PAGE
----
Signing Brock Turner Petitions Is One Of Many Ways You Can Help Sexual Assault Survivors
Ever since news emerged that 20-year-old Stanford student Brock Turner was given the lenient sentence of six months in county jail for the rape of an unconscious girl behind a dumpster, the public has been outraged. Between the survivor's devastating impact statement, the bare-minimum sentence Turner received, and the demeaning statement issued by Turner's father, many people are feeling moved to make a difference. If you're wondering how to harness your emotions over the Stanford rape case into something impactful, here's a few Brock Turner petitions and other ways you can help sexual assault survivors.
If you read the Stanford rape case survivor's impact statement, you'll know that she thanked many people that helped her get through the ordeal, which lasted over a year. In the words she wrote to the judge, you can tell the impact that a single person can have on a survivor:
You don't have to be an advocating lawyer or a close friend to help sexual assault victims (though, of course, those things help). Here's what you can do instead:
Sign A Brock Turner Petition
There are several petitions out there that ask officials to review Turner's case or implement longer sentences for his crime:
- This one asks for a review of Turner's case;
- This one wants the maximum sentence implemented for Turner's crime;
- And this one, asking for a harsher sentence for Turner.
Sign An Aaron Persky Petition
There's now a website, a petition, and a lot of support to have the Stanford rape case judge, Aaron Persky, recalled. The associated website explains the reasoning for wanting Persky to step down (whether that's voluntarily or otherwise):
Oh, and there's another Aaron Persky petition. People are very unhappy with this judge.
Volunteer Or Donate At A Sexual Assault Help Center
After reading about a local incident, my workplace did what we could to help victims of sexual assault. ❤️ pic.twitter.com/2dLCG4df7W— frankie (@YSLwalkney) June 2, 2016
How quickly can victims of sexual assault on campus get help? A: the same day! But we need more resources. #consentmattersSFU— Cee (@AnotherDarling) May 31, 2016
There's some amazing sexual assault resources out there for survivors — but, as is the case with many fantastic non-profits, there's never quite enough resources. Volunteer your time at a sexual assault helpline, help center, or organization in your community. Search for one that you agree with, that needs help, and whose requirements you can meet, then get started.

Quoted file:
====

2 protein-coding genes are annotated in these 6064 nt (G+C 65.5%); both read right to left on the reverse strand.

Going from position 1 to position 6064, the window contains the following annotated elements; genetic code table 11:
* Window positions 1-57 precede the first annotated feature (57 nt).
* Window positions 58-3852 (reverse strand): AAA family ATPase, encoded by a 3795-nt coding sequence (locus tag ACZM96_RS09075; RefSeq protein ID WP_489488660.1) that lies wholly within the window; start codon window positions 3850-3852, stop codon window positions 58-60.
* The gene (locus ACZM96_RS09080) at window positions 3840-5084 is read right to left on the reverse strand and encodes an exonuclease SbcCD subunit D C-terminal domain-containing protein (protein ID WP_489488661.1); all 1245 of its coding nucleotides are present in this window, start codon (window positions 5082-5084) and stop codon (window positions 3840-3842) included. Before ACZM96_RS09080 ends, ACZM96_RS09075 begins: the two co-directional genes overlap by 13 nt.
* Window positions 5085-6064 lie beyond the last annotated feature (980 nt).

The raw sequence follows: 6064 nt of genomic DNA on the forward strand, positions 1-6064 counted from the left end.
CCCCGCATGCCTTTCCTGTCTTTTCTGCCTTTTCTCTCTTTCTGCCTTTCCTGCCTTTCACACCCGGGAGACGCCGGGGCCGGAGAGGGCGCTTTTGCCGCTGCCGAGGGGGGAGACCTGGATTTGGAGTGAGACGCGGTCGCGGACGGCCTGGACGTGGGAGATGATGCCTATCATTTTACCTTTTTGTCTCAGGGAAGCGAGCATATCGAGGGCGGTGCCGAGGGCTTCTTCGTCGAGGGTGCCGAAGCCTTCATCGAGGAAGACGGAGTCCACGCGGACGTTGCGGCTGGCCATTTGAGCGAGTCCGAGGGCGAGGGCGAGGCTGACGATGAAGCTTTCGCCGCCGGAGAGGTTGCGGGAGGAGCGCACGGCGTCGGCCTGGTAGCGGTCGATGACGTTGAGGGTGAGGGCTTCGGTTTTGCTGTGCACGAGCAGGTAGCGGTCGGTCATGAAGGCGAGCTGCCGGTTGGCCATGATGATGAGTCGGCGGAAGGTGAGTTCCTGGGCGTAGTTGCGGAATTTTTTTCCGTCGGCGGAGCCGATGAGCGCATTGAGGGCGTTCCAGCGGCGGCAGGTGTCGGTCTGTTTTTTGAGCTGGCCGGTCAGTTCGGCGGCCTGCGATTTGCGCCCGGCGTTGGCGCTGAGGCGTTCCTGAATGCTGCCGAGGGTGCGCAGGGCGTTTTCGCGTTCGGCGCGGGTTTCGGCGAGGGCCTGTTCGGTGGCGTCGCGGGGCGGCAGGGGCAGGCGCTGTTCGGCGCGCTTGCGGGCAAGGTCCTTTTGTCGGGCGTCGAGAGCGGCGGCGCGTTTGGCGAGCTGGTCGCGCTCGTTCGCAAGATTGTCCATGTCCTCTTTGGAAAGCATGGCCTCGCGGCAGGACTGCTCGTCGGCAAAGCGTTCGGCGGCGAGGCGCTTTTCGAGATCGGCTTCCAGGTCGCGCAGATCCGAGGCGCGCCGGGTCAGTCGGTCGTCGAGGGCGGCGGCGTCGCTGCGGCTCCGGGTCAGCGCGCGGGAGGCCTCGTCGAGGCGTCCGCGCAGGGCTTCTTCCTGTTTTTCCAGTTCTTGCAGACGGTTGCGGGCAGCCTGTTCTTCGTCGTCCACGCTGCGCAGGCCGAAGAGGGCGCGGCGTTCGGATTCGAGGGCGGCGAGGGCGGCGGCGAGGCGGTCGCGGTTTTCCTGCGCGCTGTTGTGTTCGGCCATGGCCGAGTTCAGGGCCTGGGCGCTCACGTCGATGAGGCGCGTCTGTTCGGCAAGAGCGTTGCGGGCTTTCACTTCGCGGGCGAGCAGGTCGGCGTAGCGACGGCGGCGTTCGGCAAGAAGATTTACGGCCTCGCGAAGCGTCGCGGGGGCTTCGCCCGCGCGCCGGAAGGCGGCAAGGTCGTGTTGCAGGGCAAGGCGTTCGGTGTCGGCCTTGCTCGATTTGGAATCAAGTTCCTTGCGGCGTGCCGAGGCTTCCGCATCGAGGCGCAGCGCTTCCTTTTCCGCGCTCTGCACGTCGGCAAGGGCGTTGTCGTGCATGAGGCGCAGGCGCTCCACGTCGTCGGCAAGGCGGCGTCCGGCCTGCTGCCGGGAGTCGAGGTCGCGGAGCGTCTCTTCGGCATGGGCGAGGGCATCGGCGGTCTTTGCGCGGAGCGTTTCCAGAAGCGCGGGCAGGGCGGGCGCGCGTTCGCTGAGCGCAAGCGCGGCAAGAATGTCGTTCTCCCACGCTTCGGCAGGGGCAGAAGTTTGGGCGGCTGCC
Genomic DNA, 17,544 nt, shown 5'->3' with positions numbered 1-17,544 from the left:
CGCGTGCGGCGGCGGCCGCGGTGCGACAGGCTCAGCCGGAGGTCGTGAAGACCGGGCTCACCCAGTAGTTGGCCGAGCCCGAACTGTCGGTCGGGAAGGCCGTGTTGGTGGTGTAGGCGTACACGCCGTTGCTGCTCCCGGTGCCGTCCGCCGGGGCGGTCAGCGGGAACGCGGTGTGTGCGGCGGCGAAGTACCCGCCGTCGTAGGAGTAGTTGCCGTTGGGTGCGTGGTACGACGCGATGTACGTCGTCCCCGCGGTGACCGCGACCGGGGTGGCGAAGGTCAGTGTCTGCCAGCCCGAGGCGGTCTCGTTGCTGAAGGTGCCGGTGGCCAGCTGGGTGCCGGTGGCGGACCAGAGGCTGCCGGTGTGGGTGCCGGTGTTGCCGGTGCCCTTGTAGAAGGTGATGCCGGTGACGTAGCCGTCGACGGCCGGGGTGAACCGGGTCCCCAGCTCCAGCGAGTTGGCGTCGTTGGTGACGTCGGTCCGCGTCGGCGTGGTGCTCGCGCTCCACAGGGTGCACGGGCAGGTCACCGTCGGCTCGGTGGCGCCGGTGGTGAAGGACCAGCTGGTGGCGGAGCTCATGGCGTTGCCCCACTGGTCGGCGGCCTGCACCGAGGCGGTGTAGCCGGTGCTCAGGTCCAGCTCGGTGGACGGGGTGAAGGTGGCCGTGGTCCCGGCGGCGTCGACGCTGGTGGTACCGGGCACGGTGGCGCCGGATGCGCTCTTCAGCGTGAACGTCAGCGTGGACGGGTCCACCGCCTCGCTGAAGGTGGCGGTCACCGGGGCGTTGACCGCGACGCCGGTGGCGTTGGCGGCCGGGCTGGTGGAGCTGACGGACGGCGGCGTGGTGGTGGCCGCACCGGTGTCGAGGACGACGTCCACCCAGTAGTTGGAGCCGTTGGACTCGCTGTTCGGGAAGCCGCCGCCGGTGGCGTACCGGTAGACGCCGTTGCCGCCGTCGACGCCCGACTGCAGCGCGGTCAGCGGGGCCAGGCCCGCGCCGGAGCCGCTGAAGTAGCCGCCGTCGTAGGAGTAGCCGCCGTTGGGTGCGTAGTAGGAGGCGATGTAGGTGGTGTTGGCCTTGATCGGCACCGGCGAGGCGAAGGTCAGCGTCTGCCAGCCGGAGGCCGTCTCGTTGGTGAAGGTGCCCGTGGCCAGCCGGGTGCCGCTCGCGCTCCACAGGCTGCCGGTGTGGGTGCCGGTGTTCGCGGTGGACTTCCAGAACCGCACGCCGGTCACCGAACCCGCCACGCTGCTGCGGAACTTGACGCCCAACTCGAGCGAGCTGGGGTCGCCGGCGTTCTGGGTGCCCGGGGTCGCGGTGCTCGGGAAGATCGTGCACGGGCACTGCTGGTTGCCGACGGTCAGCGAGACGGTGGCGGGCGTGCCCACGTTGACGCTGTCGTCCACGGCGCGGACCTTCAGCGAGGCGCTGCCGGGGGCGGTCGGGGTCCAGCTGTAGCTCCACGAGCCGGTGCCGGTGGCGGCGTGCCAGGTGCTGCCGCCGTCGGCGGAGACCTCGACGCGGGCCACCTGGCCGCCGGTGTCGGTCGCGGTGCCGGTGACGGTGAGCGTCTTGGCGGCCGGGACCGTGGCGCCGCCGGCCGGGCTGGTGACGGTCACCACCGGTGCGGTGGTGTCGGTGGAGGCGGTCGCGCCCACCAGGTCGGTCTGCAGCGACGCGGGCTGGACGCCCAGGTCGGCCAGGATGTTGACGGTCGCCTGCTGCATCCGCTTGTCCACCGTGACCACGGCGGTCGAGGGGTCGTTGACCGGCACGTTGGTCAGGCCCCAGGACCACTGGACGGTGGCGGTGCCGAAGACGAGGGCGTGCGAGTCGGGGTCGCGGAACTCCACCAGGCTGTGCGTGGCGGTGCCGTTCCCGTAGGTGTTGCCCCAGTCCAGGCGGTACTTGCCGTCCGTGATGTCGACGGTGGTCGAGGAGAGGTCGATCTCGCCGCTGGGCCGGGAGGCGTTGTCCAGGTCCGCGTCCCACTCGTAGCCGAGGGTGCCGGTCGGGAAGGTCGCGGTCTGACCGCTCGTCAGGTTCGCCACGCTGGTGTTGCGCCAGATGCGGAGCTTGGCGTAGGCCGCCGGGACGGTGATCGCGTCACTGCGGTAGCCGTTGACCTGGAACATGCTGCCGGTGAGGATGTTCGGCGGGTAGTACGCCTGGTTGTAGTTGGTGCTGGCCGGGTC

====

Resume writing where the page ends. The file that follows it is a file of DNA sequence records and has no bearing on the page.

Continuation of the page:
If you have limited time but do have funds available, you can help out just as much by donating, whether on a one-time or monthly basis.
Believe Survivors & Stop Victim Blaming
"The easiest thing ppl can do to help sexual assault victims is to stop victim blaming" #VSE2016— Victim Support NI (@VictimSupportNI) May 25, 2016
Speaking out about sexual assault is a terrifying ordeal in and of itself. Being labeled a liar on top of that makes an unimaginable situation even worse. Not to mention, when you voice your doubts about a survivor's story, you're not only harming that single survivor — you're sending the message to other victims that they might not be believed, either.
Call Out Rape Culture When You See It
We were all so shocked to hear what the dad said about the rape his son committed, but so silent when we hear rape jokes from our friends.— Olivia Vasquez (@OliviaDerae) June 7, 2016
The occasional rape joke by your immature college friend might seem harmless, but it contributes to the rape culture that made Turner's six-month jail term acceptable. If your buddy says a girl in a short dress is "asking for it" or someone posts a rape joke on Facebook, or even when someone says "my football team got raped," call them out on it.
Support Survivors In Every Day Life
"That guy just put something in her drink": Women say they stopped a date rape attempt at Santa Monica restaurant https://t.co/xl76OpaOrL— Los Angeles Times (@latimes) June 1, 2016
This can mean many things, in many different situations, but it basically means being there for survivors. That can mean supporting your friend after she's been through a sexual assault. It can mean stopping a potential date rape, as three women in California did: they saw something shifty and then did something about it.
There's many ways to help sexual assault survivors, whether by signing a petition right at your computer or volunteering at a center in your community. Even by changing our language and standing up against rape culture, we're making a difference for the next generation and letting it be known that we do not live in an apologist society, that we believe survivors, and — perhaps most importantly — that we care.